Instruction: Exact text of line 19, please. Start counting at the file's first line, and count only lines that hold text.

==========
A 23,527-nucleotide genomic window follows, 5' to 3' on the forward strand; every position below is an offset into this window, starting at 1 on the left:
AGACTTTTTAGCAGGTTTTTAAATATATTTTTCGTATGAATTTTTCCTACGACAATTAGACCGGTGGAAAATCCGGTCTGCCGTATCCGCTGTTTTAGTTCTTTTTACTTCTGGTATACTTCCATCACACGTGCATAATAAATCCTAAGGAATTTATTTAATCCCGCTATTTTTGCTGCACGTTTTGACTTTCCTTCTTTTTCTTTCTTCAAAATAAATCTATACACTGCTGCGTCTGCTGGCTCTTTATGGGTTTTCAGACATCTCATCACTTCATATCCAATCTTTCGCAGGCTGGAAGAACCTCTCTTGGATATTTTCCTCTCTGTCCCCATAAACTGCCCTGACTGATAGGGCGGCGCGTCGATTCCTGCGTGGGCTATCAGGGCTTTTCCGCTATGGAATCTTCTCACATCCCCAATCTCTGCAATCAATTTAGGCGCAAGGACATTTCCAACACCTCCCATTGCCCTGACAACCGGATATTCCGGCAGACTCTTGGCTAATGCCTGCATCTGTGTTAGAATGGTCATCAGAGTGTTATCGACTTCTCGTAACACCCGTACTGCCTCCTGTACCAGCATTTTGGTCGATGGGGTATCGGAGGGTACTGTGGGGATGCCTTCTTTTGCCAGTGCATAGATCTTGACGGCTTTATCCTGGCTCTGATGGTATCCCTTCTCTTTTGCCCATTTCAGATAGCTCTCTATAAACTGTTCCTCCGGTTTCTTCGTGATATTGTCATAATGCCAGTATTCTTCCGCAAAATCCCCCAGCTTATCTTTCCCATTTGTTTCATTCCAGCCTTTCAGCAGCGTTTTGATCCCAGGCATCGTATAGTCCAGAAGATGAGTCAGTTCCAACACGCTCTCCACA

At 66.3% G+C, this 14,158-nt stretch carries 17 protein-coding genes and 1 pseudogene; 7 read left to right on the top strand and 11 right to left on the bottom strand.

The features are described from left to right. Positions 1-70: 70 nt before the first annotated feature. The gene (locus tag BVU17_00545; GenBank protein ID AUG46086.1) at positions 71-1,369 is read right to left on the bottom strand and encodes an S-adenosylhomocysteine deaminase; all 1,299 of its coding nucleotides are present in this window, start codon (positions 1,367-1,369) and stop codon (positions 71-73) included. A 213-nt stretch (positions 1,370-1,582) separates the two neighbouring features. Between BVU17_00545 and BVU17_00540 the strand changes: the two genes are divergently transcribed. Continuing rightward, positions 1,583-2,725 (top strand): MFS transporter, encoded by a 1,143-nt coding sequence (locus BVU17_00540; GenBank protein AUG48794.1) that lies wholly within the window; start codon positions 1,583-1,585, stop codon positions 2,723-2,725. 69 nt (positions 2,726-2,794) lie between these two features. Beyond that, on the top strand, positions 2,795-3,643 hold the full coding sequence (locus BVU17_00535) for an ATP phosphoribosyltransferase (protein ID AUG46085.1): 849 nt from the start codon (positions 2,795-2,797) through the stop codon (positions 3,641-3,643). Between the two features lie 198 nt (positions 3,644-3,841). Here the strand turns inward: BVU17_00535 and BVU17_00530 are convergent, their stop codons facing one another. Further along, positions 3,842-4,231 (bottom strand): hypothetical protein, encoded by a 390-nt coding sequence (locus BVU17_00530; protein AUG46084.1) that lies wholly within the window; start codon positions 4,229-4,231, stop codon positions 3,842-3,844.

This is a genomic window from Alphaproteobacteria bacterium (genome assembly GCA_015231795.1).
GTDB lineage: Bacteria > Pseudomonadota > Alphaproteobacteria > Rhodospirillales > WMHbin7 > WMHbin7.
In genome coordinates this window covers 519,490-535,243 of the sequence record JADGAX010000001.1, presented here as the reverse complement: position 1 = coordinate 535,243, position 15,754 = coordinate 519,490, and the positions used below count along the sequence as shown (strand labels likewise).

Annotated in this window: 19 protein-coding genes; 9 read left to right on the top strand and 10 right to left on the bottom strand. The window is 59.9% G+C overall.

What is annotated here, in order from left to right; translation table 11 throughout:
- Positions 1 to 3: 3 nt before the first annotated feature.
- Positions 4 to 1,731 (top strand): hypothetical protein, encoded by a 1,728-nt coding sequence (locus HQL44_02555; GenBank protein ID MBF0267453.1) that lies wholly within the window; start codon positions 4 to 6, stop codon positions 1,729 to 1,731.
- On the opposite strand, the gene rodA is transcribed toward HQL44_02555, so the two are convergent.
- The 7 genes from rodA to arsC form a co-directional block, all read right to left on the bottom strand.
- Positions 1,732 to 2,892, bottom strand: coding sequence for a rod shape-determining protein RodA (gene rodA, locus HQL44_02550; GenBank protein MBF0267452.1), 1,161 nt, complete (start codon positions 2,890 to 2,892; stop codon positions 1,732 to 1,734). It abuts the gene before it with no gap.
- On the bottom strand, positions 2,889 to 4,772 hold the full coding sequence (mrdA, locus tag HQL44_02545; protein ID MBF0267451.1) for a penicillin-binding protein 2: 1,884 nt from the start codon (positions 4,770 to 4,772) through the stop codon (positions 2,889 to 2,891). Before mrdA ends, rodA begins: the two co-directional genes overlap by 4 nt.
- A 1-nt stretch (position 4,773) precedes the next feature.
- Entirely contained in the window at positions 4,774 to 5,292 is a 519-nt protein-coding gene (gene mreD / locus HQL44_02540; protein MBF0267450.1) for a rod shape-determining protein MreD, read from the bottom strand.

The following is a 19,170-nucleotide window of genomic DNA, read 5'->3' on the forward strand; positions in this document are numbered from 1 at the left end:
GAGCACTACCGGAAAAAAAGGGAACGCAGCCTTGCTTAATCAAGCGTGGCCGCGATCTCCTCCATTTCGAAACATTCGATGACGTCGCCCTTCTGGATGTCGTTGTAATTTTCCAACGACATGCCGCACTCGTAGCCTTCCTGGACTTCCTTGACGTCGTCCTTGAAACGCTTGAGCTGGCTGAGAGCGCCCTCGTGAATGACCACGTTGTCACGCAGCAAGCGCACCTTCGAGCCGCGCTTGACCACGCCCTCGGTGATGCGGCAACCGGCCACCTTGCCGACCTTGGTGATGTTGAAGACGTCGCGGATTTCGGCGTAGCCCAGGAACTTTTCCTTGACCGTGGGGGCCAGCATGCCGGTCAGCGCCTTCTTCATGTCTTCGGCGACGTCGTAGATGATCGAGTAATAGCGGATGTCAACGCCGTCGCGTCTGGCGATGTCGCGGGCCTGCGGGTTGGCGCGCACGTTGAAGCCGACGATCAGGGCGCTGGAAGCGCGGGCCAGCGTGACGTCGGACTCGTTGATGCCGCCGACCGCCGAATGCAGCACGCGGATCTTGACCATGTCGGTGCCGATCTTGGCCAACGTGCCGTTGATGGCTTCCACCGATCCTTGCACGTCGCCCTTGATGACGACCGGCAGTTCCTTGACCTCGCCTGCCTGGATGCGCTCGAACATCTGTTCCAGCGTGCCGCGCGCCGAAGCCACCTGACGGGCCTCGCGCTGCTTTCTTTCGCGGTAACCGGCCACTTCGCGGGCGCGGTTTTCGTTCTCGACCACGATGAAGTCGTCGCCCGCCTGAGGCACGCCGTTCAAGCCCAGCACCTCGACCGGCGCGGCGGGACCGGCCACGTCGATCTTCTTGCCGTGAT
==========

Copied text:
GAGCACTACCGGAAAAAAAGGGAACGCAGCCTTGCTTAATCAAGCGTGGCCGCGATCTCCTCCATTTCGAAACATTCGATGACGTCGCCCTTCTGGATGTCGTTGTAATTTTCCAACGACATGCCGCACTCGTAGCCTTCCTGGACTTCCTTGACGTCGTCCTTGAAACGCTTGAGCTGGCTGAGAGCGCCCTCGTGAATGACCACGTTGTCACGCAGCAAGCGCACCTTCGAGCCGCGCTTGACCACGCCCTCGGTGATGCGGCAACCGGCCACCTTGCCGACCTTGGTGATGTTGAAGACGTCGCGGATTTCGGCGTAGCCCAGGAACTTTTCCTTGACCGTGGGGGCCAGCATGCCGGTCAGCGCCTTCTTCATGTCTTCGGCGACGTCGTAGATGATCGAGTAATAGCGGATGTCAACGCCGTCGCGTCTGGCGATGTCGCGGGCCTGCGGGTTGGCGCGCACGTTGAAGCCGACGATCAGGGCGCTGGAAGCGCGGGCCAGCGTGACGTCGGACTCGTTGATGCCGCCGACCGCCGAATGCAGCACGCGGATCTTGACCATGTCGGTGCCGATCTTGGCCAACGTGCCGTTGATGGCTTCCACCGATCCTTGCACGTCGCCCTTGATGACGACCGGCAGTTCCTTGACCTCGCCTGCCTGGATGCGCTCGAACATCTGTTCCAGCGTGCCGCGCGCCGAAGCCACCTGACGGGCCTCGCGCTGCTTTCTTTCGCGGTAACCGGCCACTTCGCGGGCGCGGTTTTCGTTCTCGACCACGATGAAGTCGTCGCCCGCCTGAGGCACGCCGTTCAAGCCCAGCACCTCGACCGGCGCGGCGGGACCGGCCACGTCGATCTTCTTGCCGTGAT